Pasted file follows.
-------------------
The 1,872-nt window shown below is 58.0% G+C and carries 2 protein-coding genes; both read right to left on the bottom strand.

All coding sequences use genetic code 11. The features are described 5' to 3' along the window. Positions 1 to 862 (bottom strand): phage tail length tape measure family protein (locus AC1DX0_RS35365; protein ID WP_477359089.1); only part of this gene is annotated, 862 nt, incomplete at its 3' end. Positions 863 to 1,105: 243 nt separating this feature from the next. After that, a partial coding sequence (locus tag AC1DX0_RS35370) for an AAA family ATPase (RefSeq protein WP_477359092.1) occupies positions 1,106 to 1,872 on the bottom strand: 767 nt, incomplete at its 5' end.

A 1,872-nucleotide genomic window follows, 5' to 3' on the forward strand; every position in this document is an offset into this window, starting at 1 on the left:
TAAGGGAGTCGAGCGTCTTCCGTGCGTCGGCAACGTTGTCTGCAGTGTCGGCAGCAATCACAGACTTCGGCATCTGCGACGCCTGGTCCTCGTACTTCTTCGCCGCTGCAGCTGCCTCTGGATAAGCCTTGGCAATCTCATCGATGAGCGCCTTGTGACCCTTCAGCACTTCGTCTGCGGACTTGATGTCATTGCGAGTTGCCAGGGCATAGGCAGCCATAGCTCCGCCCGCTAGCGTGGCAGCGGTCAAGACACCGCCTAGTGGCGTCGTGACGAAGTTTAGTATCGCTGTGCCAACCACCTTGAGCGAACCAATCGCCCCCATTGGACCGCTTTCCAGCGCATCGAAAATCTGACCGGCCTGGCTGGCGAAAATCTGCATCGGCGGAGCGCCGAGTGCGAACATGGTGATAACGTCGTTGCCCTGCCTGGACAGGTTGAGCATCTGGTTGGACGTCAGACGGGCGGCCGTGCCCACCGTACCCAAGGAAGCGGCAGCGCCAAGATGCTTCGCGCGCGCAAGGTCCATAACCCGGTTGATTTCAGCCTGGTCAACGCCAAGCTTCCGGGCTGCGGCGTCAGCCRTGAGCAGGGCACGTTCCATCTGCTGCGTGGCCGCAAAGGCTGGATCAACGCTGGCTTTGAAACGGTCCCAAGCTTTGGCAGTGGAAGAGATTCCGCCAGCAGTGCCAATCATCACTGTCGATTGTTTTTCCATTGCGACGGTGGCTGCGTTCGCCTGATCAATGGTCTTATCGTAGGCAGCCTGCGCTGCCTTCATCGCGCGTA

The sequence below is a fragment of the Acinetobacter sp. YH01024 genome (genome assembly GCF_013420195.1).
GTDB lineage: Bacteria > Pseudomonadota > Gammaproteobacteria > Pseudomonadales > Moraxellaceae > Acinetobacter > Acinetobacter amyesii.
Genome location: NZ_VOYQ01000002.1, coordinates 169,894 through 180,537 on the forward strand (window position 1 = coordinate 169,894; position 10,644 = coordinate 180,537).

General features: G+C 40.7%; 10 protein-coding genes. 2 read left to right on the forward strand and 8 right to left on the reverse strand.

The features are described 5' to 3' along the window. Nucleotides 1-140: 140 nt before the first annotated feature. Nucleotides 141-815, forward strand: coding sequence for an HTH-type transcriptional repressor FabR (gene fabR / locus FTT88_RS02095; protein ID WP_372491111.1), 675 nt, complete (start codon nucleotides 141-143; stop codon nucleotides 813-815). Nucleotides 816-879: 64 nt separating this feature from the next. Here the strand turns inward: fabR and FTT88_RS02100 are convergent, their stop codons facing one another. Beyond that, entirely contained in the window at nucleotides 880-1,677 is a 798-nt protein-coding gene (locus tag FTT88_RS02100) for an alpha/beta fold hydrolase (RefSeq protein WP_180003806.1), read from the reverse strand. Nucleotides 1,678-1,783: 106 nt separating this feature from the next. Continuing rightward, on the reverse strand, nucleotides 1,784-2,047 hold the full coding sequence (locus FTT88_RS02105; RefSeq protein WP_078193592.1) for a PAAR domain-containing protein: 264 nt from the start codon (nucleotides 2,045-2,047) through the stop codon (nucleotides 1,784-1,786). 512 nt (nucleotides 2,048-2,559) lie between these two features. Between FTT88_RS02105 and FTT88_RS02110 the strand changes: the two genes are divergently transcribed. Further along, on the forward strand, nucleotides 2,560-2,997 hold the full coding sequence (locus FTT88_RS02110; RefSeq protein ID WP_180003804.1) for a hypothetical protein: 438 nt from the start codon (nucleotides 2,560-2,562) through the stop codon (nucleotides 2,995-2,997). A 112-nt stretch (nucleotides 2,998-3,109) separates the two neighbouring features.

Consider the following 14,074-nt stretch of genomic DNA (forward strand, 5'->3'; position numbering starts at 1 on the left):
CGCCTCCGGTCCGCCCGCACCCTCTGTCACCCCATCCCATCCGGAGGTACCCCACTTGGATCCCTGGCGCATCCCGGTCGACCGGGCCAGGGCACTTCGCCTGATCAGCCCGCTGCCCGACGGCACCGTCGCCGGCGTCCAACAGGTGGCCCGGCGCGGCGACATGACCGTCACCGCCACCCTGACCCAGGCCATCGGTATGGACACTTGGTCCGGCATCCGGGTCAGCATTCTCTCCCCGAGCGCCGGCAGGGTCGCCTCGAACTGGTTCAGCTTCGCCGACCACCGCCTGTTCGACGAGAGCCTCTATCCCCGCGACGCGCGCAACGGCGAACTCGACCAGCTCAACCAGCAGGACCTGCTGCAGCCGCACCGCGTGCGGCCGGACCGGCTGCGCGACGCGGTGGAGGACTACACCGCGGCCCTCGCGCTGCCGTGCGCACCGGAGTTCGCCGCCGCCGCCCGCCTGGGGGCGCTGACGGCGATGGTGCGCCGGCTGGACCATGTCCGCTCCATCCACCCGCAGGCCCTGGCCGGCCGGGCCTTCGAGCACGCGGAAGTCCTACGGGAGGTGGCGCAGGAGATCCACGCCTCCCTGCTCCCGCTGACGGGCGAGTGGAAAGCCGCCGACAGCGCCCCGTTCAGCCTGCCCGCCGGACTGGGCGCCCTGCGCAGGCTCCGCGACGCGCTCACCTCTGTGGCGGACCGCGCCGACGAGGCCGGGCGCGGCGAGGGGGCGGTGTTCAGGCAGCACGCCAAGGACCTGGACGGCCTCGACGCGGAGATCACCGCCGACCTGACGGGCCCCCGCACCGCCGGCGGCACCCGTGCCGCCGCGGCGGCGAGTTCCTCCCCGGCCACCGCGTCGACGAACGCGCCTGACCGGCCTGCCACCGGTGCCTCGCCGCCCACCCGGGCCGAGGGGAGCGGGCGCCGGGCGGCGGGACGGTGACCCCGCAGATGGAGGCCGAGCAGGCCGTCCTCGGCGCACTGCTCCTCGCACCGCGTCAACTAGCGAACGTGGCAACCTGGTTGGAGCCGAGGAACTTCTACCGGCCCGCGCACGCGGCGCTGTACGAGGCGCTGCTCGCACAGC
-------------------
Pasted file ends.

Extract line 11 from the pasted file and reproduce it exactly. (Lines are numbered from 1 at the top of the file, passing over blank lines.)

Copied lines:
CGCCTCCGGTCCGCCCGCACCCTCTGTCACCCCATCCCATCCGGAGGTACCCCACTTGGATCCCTGGCGCATCCCGGTCGACCGGGCCAGGGCACTTCGCCTGATCAGCCCGCTGCCCGACGGCACCGTCGCCGGCGTCCAACAGGTGGCCCGGCGCGGCGACATGACCGTCACCGCCACCCTGACCCAGGCCATCGGTATGGACACTTGGTCCGGCATCCGGGTCAGCATTCTCTCCCCGAGCGCCGGCAGGGTCGCCTCGAACTGGTTCAGCTTCGCCGACCACCGCCTGTTCGACGAGAGCCTCTATCCCCGCGACGCGCGCAACGGCGAACTCGACCAGCTCAACCAGCAGGACCTGCTGCAGCCGCACCGCGTGCGGCCGGACCGGCTGCGCGACGCGGTGGAGGACTACACCGCGGCCCTCGCGCTGCCGTGCGCACCGGAGTTCGCCGCCGCCGCCCGCCTGGGGGCGCTGACGGCGATGGTGCGCCGGCTGGACCATGTCCGCTCCATCCACCCGCAGGCCCTGGCCGGCCGGGCCTTCGAGCACGCGGAAGTCCTACGGGAGGTGGCGCAGGAGATCCACGCCTCCCTGCTCCCGCTGACGGGCGAGTGGAAAGCCGCCGACAGCGCCCCGTTCAGCCTGCCCGCCGGACTGGGCGCCCTGCGCAGGCTCCGCGACGCGCTCACCTCTGTGGCGGACCGCGCCGACGAGGCCGGGCGCGGCGAGGGGGCGGTGTTCAGGCAGCACGCCAAGGACCTGGACGGCCTCGACGCGGAGATCACCGCCGACCTGACGGGCCCCCGCACCGCCGGCGGCACCCGTGCCGCCGCGGCGGCGAGTTCCTCCCCGGCCACCGCGTCGACGAACGCGCCTGACCGGCCTGCCACCGGTGCCTCGCCGCCCACCCGGGCCGAGGGGAGCGGGCGCCGGGCGGCGGGACGGTGACCCCGCAGATGGAGGCCGAGCAGGCCGTCCTCGGCGCACTGCTCCTCGCACCGCGTCAACTAGCGAACGTGGCAACCTGGTTGGAGCCGAGGAACTTCTACCGGCCCGCGCACGCGGCGCTGTACGAGGCGCTGCTCGCACAGC